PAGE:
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What would be the simplest way to do this?

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    $\begingroup$ Go ahead, write out what you want, compute derivarives, the works. You are supposed to learn something by doing this, you know... $\endgroup$
    – vonbrand
    Apr 7, 2013 at 2:16

3 Answers 3

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First, let $z:=x-16$, then this is the same as $\sqrt{16+z}$ at $z=0$. Use the binomial series: $$(1+x)^\alpha=\sum_{n\ge 0}\binom\alpha n x^n$$ Now we have $$(16+z)^{1/2}=4\cdot\left(1+\frac z{16}\right)^{1/2}=\\ =4\cdot\sum_{n\ge 0} \binom{1/2}n\frac{z^n}{16^n}\,.$$

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  • $\begingroup$ Can you explain why z = x-16 is the same as sqrt(16 + z) at z=0 ? $\endgroup$ Apr 7, 2013 at 2:37
  • $\begingroup$ I mean, $f(x)=\sqrt x=\sqrt{16+z}$ as the function in $z=(x-16)$. $\endgroup$
    – Berci
    Apr 7, 2013 at 12:01
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    $\begingroup$ This is the way I would do it. (+1) If this were on a homework for Taylor series, however, I would do it the more formulaic way (taking derivatives at $a=16$, etc.) $\endgroup$
    – robjohn
    Apr 7, 2013 at 14:50
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The simplest way? Perhaps, Taylor expansion for f(x) = sqrt(x) centered at a=16.

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    $\begingroup$ This may be slightly misleading: this "simplest way", besides not contributing a lot to some newbie's understanding, would hardly be acceptable in any more or less decent college/university, so it may not be the wisest thing to do (for the student, of course). $\endgroup$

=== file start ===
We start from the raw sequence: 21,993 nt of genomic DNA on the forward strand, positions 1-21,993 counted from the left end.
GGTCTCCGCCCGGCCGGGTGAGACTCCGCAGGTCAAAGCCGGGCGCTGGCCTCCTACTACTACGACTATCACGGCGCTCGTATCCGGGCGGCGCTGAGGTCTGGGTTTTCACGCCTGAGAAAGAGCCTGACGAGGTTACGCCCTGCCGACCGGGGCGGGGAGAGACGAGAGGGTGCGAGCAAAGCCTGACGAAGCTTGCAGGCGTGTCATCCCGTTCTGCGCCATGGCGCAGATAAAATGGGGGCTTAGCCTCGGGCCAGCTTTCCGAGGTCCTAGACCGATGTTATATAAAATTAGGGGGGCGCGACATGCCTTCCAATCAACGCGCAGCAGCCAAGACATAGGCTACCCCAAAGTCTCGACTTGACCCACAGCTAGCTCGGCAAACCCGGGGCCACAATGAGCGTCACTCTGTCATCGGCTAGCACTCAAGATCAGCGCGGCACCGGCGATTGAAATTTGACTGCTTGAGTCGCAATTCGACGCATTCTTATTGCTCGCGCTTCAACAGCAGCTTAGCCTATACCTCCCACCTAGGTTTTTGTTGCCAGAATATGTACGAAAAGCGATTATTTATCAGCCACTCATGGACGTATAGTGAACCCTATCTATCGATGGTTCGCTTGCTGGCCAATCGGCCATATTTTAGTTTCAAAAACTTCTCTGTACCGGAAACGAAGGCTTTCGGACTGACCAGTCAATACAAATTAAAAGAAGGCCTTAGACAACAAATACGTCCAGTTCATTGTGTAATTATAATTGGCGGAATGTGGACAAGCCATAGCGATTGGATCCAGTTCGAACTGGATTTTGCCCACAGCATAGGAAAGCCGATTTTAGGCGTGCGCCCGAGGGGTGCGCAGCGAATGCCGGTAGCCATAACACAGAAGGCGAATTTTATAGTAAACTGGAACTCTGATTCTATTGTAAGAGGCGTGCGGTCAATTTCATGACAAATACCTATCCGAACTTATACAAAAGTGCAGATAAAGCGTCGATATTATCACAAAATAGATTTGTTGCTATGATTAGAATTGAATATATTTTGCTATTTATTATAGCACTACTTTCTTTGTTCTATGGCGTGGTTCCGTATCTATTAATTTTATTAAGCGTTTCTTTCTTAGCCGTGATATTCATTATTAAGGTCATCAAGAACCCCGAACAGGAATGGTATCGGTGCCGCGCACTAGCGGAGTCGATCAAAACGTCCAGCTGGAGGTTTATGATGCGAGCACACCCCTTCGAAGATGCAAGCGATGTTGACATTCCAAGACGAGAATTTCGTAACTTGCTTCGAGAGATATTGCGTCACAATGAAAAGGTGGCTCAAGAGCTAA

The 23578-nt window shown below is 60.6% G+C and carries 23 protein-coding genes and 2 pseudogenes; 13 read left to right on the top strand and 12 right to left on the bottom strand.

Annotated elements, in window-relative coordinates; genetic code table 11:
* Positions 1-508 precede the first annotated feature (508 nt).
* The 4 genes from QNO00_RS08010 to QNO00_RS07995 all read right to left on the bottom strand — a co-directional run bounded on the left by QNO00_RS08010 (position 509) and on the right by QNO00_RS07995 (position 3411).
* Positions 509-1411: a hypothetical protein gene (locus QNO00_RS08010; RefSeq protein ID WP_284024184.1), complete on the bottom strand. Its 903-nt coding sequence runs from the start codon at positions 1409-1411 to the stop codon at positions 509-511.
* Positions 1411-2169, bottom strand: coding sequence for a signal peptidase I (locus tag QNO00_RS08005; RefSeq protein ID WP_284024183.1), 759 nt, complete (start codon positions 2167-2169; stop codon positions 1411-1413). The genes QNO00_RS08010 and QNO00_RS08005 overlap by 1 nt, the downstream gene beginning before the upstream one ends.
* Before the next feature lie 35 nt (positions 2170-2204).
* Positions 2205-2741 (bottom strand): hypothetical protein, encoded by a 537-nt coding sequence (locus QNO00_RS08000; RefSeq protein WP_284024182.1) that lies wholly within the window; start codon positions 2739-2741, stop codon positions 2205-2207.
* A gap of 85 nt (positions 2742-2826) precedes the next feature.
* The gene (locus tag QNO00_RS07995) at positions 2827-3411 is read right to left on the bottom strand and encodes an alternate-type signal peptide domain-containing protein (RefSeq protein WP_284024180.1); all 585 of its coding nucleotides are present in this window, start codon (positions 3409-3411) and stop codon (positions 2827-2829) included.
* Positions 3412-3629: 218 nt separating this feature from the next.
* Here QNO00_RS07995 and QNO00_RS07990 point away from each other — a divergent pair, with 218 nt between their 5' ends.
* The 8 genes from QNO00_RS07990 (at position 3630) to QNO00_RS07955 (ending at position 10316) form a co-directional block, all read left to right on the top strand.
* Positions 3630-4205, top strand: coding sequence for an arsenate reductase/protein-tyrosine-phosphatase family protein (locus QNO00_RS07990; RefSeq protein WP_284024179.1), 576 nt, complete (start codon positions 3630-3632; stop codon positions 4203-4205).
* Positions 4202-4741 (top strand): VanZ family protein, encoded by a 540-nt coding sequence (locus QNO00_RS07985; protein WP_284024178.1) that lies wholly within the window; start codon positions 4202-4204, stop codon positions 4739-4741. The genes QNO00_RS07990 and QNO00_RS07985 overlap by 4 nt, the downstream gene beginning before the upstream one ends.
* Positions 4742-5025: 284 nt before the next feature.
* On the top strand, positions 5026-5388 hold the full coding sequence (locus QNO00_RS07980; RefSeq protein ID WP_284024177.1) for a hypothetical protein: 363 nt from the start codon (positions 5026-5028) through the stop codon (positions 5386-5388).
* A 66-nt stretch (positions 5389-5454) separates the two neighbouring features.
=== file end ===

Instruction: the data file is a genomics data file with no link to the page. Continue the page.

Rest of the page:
– DonAntonio
    Apr 7, 2013 at 2:17
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    $\begingroup$ @DonAntonio Honestly, the question is so ridiculous, that it's hard to give a serious answer. As a college professor, I'd certainly expect even an average student to be able to do this with modest effort. Also as a college professor, I tell students to use all kinds of tools to understand things and I think that WolframAlpha is a bit under-utilized, as illustrated by the fact that I typed his exact title into WolframAlpha. $\endgroup$ Apr 7, 2013 at 2:35
  • $\begingroup$ Is this answer any worse than the fully worked out solutions to elementary HW questions that we see on this site all the time? This is a serious question. I honestly dont' know how to deal with this issue. $\endgroup$ Apr 7, 2013 at 2:35
  • $\begingroup$ Well @Mark: even full-worked solution leave a little window of hope for the student to understand a little: (s)he has to copy the question and, hopefully, understand it. WA doesn't care, and cannot either, about this. I also think this is a lame question from a college and up student, but... $\endgroup$
    – DonAntonio
    Apr 7, 2013 at 2:38
  • $\begingroup$ @Mark: I don’t downvote, but in my opinion it is indeed much worse: it teaches no mathematics at all, and I can’t see it doing anything to increase anyone’s understanding of Taylor series. Nor do I think it legitimate to justify a shoddy answer by ridiculing the question. Your answer would have been reasonable as a mildly facetious comment. $\endgroup$ Jun 2, 2013 at 11:10
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note that $f(x)=2^0x^{1/2}$, $f'(x)=-2^1 x^{-1/2}$, $f''(x)=\frac{2^2}{3} x^{-3/2}$,$f'''(x)=-\frac{2^3}{15}x^{-5/2}$ $\cdots$

Then just plug these into the normal formula for a taylor series expansion

formla for taylor series

here your $a=16$. Then see what patterns you can find to write these in summation notation!

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  • $\begingroup$ (+1) because this is the way it should be done on homework (which is my guess here). However, it is not what I would call "simpler" $\endgroup$
    – robjohn
    Apr 7, 2013 at 14:53

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